“I have been involved with an aging study through the U.S. Department of Health and Human Services for several years,” said Thelma. “Every year, they complete lots of tests to see how I’m aging. About a month later, I get a detailed report on my health, and they get my information to use in their studies.” 

At a recent community meeting, Thelma felt compelled to speak up about her experience with aging. “They were talking about measures the D.C. government should take to help people age in place in their homes,” she said. “I pointed out that many people don’t want to stay in a house by themselves—eat by themselves, cook by themselves, shop by themselves. Instead, they could live in a real community like this.” Thelma concluded, “This is just a much better way to live in your senior years.”

Innovations for Healthy Aging

Knollwood residents don’t just participate in studies, the community is actually the global test site for some of the most advanced technology currently being used to foster independent living for older adults.

To help residents maintain mobility and physical strength, Knollwood is enlisting cutting-edge technology. In February 2018, the community began using the EksoGTTM, a ready-to-wear, battery-powered, adjustable suit that helps patients re-learn proper gait patterns, build muscle and improve balance. This technology can mean the difference between permanent disability and regaining the ability to walk.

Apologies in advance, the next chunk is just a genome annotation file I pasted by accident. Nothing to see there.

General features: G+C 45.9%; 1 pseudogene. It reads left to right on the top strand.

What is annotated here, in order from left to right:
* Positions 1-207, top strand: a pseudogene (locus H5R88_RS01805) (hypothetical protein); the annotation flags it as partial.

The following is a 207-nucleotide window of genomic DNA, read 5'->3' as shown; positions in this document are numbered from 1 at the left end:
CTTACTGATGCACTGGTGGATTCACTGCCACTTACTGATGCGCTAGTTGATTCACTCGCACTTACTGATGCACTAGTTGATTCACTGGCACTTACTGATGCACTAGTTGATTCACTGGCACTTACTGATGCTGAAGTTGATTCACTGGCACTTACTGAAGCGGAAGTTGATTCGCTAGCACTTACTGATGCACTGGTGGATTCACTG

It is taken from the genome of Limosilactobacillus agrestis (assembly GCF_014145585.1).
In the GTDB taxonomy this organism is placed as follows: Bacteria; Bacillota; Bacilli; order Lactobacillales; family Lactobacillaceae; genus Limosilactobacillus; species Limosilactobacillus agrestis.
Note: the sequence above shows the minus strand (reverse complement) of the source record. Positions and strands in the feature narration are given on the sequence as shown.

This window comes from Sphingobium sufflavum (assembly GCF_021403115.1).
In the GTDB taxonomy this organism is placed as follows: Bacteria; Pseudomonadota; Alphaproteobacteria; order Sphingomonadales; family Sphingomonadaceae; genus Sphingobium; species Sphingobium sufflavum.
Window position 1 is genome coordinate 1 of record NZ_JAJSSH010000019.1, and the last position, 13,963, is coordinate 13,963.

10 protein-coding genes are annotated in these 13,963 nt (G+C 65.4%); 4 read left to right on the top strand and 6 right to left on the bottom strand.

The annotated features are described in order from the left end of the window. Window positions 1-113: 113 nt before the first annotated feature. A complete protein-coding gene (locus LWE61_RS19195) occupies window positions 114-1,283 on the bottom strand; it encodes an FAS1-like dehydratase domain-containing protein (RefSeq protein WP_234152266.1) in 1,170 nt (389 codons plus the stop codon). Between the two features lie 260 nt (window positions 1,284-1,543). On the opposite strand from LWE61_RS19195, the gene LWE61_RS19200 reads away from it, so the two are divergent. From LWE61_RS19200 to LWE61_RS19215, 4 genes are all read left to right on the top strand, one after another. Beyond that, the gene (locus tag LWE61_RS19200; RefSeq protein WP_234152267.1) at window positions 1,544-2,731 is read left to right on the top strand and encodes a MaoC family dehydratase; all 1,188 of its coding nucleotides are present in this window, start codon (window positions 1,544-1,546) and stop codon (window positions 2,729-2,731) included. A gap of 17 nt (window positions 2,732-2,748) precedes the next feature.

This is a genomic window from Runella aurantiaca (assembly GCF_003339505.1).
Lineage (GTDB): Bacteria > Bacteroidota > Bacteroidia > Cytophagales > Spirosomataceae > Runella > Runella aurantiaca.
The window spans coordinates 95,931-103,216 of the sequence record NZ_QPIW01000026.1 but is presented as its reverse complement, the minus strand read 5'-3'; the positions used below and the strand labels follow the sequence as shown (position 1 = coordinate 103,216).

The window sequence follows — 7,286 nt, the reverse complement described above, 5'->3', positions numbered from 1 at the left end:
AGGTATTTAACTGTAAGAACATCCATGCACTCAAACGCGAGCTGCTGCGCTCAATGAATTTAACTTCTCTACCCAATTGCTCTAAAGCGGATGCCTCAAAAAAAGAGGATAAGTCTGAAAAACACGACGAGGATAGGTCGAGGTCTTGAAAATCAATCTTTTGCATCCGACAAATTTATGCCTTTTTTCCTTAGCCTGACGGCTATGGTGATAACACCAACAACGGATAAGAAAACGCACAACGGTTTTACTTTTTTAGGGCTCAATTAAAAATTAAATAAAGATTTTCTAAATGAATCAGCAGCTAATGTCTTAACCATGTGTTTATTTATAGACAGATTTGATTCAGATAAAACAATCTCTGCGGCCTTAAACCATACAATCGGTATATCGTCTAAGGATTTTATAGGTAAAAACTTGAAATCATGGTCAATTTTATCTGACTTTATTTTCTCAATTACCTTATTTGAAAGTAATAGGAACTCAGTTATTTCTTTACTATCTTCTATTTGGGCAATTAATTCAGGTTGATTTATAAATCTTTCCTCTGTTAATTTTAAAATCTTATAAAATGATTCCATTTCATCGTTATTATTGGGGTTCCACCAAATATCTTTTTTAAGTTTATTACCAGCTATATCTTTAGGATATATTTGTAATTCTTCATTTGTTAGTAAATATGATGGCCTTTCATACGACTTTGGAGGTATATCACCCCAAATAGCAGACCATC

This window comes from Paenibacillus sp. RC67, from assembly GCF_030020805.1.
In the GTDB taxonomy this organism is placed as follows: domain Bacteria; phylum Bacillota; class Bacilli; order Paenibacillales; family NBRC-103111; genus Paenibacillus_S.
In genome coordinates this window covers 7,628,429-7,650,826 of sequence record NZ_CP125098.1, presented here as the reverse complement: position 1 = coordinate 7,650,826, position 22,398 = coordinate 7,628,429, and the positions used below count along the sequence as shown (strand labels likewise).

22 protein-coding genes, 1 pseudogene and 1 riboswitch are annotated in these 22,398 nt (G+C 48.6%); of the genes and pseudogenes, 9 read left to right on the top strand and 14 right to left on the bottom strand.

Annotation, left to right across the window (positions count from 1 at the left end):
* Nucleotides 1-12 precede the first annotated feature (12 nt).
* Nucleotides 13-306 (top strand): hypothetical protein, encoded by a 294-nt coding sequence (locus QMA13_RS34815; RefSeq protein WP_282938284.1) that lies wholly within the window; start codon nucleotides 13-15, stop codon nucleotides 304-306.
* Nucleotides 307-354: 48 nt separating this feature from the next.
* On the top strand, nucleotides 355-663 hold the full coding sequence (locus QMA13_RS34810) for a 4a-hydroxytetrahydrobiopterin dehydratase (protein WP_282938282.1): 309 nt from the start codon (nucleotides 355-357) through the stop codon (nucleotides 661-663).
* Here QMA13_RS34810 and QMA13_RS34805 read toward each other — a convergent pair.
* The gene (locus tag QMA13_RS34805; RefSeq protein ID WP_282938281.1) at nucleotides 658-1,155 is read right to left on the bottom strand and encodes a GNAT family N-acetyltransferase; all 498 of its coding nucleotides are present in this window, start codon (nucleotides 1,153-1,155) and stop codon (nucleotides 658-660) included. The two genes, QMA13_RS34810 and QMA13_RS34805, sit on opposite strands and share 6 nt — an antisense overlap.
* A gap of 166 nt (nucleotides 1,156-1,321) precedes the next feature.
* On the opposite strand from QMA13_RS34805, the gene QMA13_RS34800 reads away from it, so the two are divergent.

Knollwood is the first and only Life Plan community to offer exoskeleton therapy as part of their in-house physical therapy program. The community uses the device to help stroke patients recover and to help other patients rebuild lower body strength and stamina. 

Knollwood is also working with Trinity College, based in Dublin, Ireland, to develop, test and deploy a socially assistive robot. The robot is named Stevie. Socially assistive robots have the potential to improve the quality of life for residents in life plan communities by combating loneliness and handling non-core caregiver jobs. Through a process known as design thinking, residents and caregivers are helping to define the work of Stevie to ensure he meets their needs.  

Stevie is intelligent and can engage residents—facilitating games, playing music and reading books. Future plans call for Stevie to report security threats or safety hazards and perform a host of other administrative duties. For caregivers, robots are vital team members, performing non-essential functions and allowing them to focus on human touch and connection.

“We have all been interested in what they are doing with Stevie,” said Thelma. “It’s great to think that we could help to create a robot that will assist people in their senior years.”

A Study in Aging Well – To Benefit Communities Around the Nation

Intelligent, worldly and open-minded, the residents at Knollwood welcome the use of technology to enhance their lives. They have served their country and now they are proud to live in a community that is doing its part to serve an aging population. For a resident population accustomed to leading in their military careers, it is no wonder they have rallied to lead once more in support of research initiatives, pioneering work in robotics and artificial intelligence, and unique therapy innovations like Ekso bionics.  

Knollwood’s innovative programs and exceptional staff and residents prove how powerful technology can be when it is combined with time together. Merge the force of technology with the often-untapped potential of real human connections, and the possibilities are virtually limitless. 

Knollwood’s residents are using technology and spending time together. They are aging—and they are doing it well.